Along with more traditional methods for collecting research like oral history recording, photo documentation, and informational surveys, Crews, Moser, and Prior organized alternative forms of neighborhood research like a weekly lecture series by artists who live in the neighborhood, side-car motorcycle rides for the public given by a neighbor, a Beers from the Neighborhood Archive which collects beers from neighbors’ fridges and replaces the beer logos with a photo of the neighbor who donated it, a tour of the Van Veen Nursary by owner and long-time resident Kathy Van Veen, Neighborly Behavior prompt cards distributed to residents throughout the neighborhood, and a Large Acquisitions Lending Shelf that features a rotating set of large objects lent to the institute by neighbors for one week at a time.
The research is primarily collected through social engagement with and between neighbors, but the researchers are also sifting through archival and secondary data to learn more about the formation and maintenance of the neighborhoods. All of the information and objects collected are organized as a store-front installation in LIKEWISE (located in the Richmond neighborhood) during April and May 2016, and at the end of the residency, the artists will produce a book of stories, interviews, and research documentation that expands what it means to categorize oneself as a neighbor in a community that is rapidly changing as a result of gentrification.
Sunday Painter’s Group – 2016, Portland OR
Founded in collaboration with Spencer Byrne-Seres
Organized as twelve week semesters, Sunday Painters Group meets weekly on Sundays from 12:00-2:00 to practice conceptual art-making. The meetings take place at various public locations in Portland, Oregon. The founders and participants are artists and educators interested in making art more accessible and liberating. Each week a different member of the group leads a session based on an assignment they created. The process fosters the decentralization of authority in an educational setting, and it requires all members of the group to accept responsibility in their role as student and teacher. In September 2016, Roz and Spencer founded Sunday Painter (a publishing press).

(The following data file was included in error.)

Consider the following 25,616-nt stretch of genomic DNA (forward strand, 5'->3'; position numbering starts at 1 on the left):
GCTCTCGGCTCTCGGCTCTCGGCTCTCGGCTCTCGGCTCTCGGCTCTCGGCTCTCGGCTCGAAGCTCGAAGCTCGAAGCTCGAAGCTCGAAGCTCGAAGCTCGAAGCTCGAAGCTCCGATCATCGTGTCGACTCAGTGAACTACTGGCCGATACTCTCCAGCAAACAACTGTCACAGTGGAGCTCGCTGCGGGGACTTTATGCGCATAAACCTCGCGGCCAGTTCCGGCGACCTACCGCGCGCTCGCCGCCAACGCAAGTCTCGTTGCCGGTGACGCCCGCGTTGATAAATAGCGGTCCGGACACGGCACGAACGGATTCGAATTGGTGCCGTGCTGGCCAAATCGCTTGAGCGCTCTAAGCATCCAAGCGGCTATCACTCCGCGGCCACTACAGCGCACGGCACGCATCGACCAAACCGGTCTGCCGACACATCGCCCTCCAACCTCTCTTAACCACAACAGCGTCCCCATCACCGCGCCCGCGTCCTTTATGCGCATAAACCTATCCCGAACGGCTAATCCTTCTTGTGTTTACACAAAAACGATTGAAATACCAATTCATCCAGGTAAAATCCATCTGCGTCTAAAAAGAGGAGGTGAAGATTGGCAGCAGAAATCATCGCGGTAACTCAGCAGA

Lewis and Clark Art Week, Jen Delos Reyes and the ArtGym at Marylhurst University, and Prequel Artist Incubator have invited us to present special events and workshops.
Past meeting’s and projects have been hosted by: Roz Crews, Spencer Byrne-Seres, Maggie Heath, Sean Schumacher, LC Art Week, Amanda Leigh Evans, Jade Novarino, Eli Coplan, Kevin Holden, sidony o’neal, Joaquin Dollar, Martina Kocmanová, Taka Yamamoto, and Oskar Kimball-Radon.
Student Research – 2016, Portland OR
Developed in conversation with Courtney Sandler, Oscar Fernandez, and Skylar Wuite with participation from Amber Dorich, Caitlin Patton, Camryn Martinez, Charles Powell, Emily Rice, Emma Brown, Evan Wiley, Gavin Schneider, Jake Schlack, Kiley Yuthas, Marisol Altamirano, Megan Kirsch, Michael Richardson, Nam Le, Naureen Khan, Nicholas Nikas, Roosevelt Sowka, Sebastian Rosa, Shira Ribakoff, Spencer Morrison, Wendy Mayhugh, and Zamora Baldwin.
Presented by PSU University Housing and Residence Life. Student Research is an experiential education art project that features a collaboratively developed public exhibition of research, Globalization Through the Artist’s Lens, created for the Portland State University Broadway Residence Hall by first-year college students who live there and study globalization in the First-Year Experience Freshman Inquiry program.